Lung Vascular smooth muscle + 
Heart Myocardium ++ 
 Blood vessels +++ 
Spleen Red pulp ++ 
Lymph node Sinus histiocytes + 
Tonsil Squamous epithelium ++ 
 Lymphoid follicles + 
Skeletal muscle +++ 
Thyroid Epithelial cells ++ 
Brain Blood vessels ++ 
 Ependyma + 
OrganImmunoreactivity
Pancreas Islets of Langerhans ++ 
Liver Hepatocytes ++ 
Kidney Tubular cells + 
Small bowel Epithelial cells +++ 
 Vascular smooth muscle ± 
Vas deferens Epithelium + 
 Smooth muscle ++ 
Prostate − 
Uterus Proliferative endometrium − 
 Secretory endometrium + 
 Myometrium ++ 
Fallopian tube Epithelium ++ 
Ovary Vascular smooth muscle ++ 
 Surface epithelium + 
 Stroma + 
Breast Epithelium ++ 
Lung Vascular smooth muscle + 
Heart Myocardium ++ 
 Blood vessels +++ 
Spleen Red pulp ++ 
Lymph node Sinus histiocytes + 
Tonsil Squamous epithelium ++ 
 Lymphoid follicles + 
Skeletal muscle +++ 
Thyroid Epithelial cells ++ 
Brain Blood vessels ++ 
 Ependyma + 
a

Expression levels are indicated with absent (−), absent to low (±), moderately high (++), and high (+++).

Table 2

Expression of H-Ryk in ovarian tumorsa

Immunoreactivity
SampleHistological typeGrade of differentiationEpitheliumConnective tissueBlood vessels
1b Mucinous cystadenoma − − ++ 
2b Serous cystadenoma − ++ − − 
3c Mucinous − +++ ++ ++ 
4c Mucinous − − ± ++ 
5c Mucinous − ± − − 
6c Mucinous − +++ ++ ++ 
7c Serous − +++ ++ 
8c Serous − ++ ++ ++ 
9c Serous − +++ ++ ++ 
10c Serous − ++ +++ 
11d Serous Moderate +++ ++ ++ 
12d Serous Poor +++ − ++ 
13d Serous Moderate +++ +++ +++ 
14d Serous Poor ± − − 
15d Serous Poor +++ +++ 
16d Serous Poor ++ ++ +++ 
17d Serous Poor ++ − 
18d Serous Moderate 
19d Serous Poor +++ +++ ++ 
20d Mucinous Poor ++ − −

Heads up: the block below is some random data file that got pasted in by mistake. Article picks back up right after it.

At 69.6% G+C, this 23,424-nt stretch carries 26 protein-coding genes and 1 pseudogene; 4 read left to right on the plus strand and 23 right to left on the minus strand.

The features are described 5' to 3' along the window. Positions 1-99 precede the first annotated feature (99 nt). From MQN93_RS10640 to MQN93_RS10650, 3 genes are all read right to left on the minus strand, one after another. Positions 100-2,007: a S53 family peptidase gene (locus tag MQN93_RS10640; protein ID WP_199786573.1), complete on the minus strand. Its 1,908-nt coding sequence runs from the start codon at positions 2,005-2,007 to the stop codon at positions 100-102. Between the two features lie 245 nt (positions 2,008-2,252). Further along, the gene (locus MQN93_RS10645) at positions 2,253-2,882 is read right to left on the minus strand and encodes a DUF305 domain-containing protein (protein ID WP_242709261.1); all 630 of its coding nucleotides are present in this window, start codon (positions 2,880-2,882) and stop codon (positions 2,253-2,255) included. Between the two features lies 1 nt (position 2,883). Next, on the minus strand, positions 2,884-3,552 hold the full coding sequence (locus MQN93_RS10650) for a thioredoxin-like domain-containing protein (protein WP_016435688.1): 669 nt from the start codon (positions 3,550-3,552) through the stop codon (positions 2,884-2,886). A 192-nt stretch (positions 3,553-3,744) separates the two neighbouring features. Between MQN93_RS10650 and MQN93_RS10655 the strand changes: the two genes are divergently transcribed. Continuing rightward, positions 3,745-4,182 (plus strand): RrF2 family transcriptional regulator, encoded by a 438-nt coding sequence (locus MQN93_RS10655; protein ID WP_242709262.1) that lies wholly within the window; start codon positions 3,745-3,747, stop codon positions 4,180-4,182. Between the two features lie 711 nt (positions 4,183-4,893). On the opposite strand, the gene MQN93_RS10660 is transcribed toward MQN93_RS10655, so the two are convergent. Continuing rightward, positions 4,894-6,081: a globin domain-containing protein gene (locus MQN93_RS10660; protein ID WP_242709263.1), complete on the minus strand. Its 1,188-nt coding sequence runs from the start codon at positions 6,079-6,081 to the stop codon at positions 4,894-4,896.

21d Mucinous Well ± ± 
22d Mucinous Well − 
23d Endometroid Poor ± ± 
24d Endometroid Well ++ ± 
25d Endometroid Moderate ± − − 
26d Endometroid Poor ± 
27d Endometroid Poor ++ − − 
28d Endometroid Poor +++ +++ 
29d Clear cell Poor +++ ++ − 
30d Clear cell Moderate +++ ± ++ 
31d Clear cell Poor +++ 
32d Clear cell Moderate ± − − 
33d Clear cell Moderate ± − − 
Immunoreactivity
SampleHistological typeGrade of differentiationEpitheliumConnective tissueBlood vessels
1b Mucinous cystadenoma − − ++ 
2b Serous cystadenoma − ++ − − 
3c Mucinous − +++ ++ ++ 
4c Mucinous − − ± ++ 
5c Mucinous − ± − − 
6c Mucinous − +++ ++ ++ 
7c Serous − +++ ++ 
8c Serous − ++ ++ ++ 
9c Serous − +++ ++ ++ 
10c Serous − ++ +++ 
11d Serous Moderate +++ ++ ++ 
12d Serous Poor +++ − ++ 
13d Serous Moderate +++ +++ +++ 
14d Serous Poor ± − − 
15d Serous Poor +++ +++ 
16d Serous Poor ++ ++ +++ 
17d Serous Poor ++ − 
18d Serous Moderate 
19d Serous Poor +++ +++ ++ 
20d Mucinous Poor ++ − − 
21d Mucinous Well ± ± 
22d Mucinous Well − 
23d Endometroid Poor ± ± 
24d Endometroid Well ++ ± 
25d Endometroid Moderate ± − − 
26d Endometroid Poor ± 
27d Endometroid Poor ++ − − 
28d Endometroid Poor +++ +++ 
29d Clear cell Poor +++ ++ − 
30d Clear cell Moderate +++ ± ++ 
31d Clear cell Poor +++ 
32d Clear cell Moderate ± − − 
33d Clear cell Moderate ± − − 
a

Immunoreactivity of H-Ryk is indicated with absent (−), minimal (±), low (+), moderate (++), and high (+++).

b

Benign

c

borderline, or

d

malignant tumors of the ovary.

We thank I. Mackenzie and M. Gillmer for providing the ovarian tumors. We are grateful to Sandra Peak and Del Watling at the Imperial Cancer Research Fund animal house for the in vivo experimental work. Helen Mellor is gratefully acknowledged for the color photograph reproductions.

1